Microsoft scraps Money

Software giant confirms that Money will be scrapped at the end of June

Stuart Turton
11 Jun 2009

Microsoft will scrap its personal finance package Money at the end of the month.

The announcement was made on the front of the Microsoft Money homepage, with the company citing free alternatives offered by finance firms as the reason.

"With banks, brokerage firms and websites now providing a range of options for managing personal finances, the consumer need for Microsoft Money Plus has changed," the notice reads.

"After suspending annual updates of Money Plus in 2008, Microsoft is announcing today that we will no longer offer Microsoft Money Plus for purchase after June 30, 2009."

The company is giving customers until 31 January to activate their Money Plus software and will continue to offer online features, such as bill payments, until 31 January 2011.

The writing's been on the wall for Money since last August when Microsoft pulled the package from shelves and discontinued annual updates. Since then, Microsoft has only sold the package as a download.

The news will come as little surprise to UK customers, who've not received an updated version of the financial package since 2005.

The news with met with anger on the Microsoft support forums, with one user demanding Microsoft remove the activation requirement.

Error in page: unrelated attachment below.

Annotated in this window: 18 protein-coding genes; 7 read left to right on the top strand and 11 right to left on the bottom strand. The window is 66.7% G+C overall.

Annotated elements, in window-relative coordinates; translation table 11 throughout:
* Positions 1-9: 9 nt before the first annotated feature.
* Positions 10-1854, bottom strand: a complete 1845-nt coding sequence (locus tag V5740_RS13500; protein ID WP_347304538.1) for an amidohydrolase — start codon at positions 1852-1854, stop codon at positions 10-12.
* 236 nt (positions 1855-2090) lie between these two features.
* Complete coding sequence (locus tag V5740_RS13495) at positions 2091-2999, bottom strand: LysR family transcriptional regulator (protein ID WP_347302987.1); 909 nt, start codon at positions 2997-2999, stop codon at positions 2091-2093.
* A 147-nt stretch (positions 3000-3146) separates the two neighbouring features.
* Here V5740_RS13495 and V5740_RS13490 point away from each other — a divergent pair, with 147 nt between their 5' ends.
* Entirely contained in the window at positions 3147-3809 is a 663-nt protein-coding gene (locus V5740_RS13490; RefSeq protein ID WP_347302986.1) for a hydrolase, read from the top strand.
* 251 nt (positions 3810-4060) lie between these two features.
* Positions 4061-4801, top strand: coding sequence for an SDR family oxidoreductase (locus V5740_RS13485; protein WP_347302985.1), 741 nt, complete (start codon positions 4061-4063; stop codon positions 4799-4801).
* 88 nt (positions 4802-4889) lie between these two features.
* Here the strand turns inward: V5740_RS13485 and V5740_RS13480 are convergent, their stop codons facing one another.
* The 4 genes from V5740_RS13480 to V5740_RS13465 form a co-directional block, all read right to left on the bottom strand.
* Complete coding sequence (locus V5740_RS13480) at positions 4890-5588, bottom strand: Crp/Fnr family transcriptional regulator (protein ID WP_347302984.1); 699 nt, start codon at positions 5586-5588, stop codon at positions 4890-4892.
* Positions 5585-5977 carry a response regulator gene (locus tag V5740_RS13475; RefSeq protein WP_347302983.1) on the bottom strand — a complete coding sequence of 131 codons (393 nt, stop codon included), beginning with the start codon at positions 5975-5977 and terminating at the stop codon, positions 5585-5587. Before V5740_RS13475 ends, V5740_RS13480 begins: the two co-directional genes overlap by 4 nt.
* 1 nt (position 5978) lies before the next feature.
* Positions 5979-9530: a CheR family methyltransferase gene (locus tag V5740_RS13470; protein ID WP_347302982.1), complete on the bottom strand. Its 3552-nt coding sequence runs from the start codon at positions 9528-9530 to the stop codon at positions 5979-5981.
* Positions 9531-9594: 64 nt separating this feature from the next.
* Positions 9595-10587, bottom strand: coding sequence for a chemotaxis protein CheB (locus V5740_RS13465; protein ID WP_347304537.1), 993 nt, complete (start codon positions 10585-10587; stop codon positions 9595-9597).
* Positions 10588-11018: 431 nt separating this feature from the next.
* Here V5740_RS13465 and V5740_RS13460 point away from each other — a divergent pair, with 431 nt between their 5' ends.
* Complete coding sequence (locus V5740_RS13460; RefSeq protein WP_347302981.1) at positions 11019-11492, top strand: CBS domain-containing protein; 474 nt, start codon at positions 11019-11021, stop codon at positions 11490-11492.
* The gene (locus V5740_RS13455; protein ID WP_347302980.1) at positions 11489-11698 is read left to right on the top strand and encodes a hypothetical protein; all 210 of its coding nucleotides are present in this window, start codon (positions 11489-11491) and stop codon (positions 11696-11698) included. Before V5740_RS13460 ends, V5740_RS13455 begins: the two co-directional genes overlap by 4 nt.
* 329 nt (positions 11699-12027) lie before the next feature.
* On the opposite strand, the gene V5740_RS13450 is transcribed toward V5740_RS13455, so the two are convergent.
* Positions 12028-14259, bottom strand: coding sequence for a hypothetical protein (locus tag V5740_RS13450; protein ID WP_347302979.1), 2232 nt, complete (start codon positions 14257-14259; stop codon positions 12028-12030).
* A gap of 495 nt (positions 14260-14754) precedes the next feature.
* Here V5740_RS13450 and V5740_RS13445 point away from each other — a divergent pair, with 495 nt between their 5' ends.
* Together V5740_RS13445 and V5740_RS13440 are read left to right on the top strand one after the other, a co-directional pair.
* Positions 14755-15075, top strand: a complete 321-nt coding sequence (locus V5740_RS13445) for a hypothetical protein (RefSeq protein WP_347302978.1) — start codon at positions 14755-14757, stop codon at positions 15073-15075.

"This is the worst thing I have ever seen in the history of computers," says forum member, William R Wood. "I need Money forever. Our financial records are crucial. If my computer fails or otherwise needs replacement after 2011 I can never use Money Plus again. That is a disaster. How am I supposed to continue to have access to our financial records if the program cannot be reinstalled and activated on a new computer?"

Quicken claims its working with Microsoft to offer stranded Money customers a lifeline: "We're working directly with the folks at Microsoft to help develop a file conversion process that will help Money customers more easily convert their existing data files to Quicken. Both Intuit and Microsoft hope this will be ready to go for the new release of Quicken this fall," says Scott Gulbransen, the PR manager for Intuit, the maker of Quicken.

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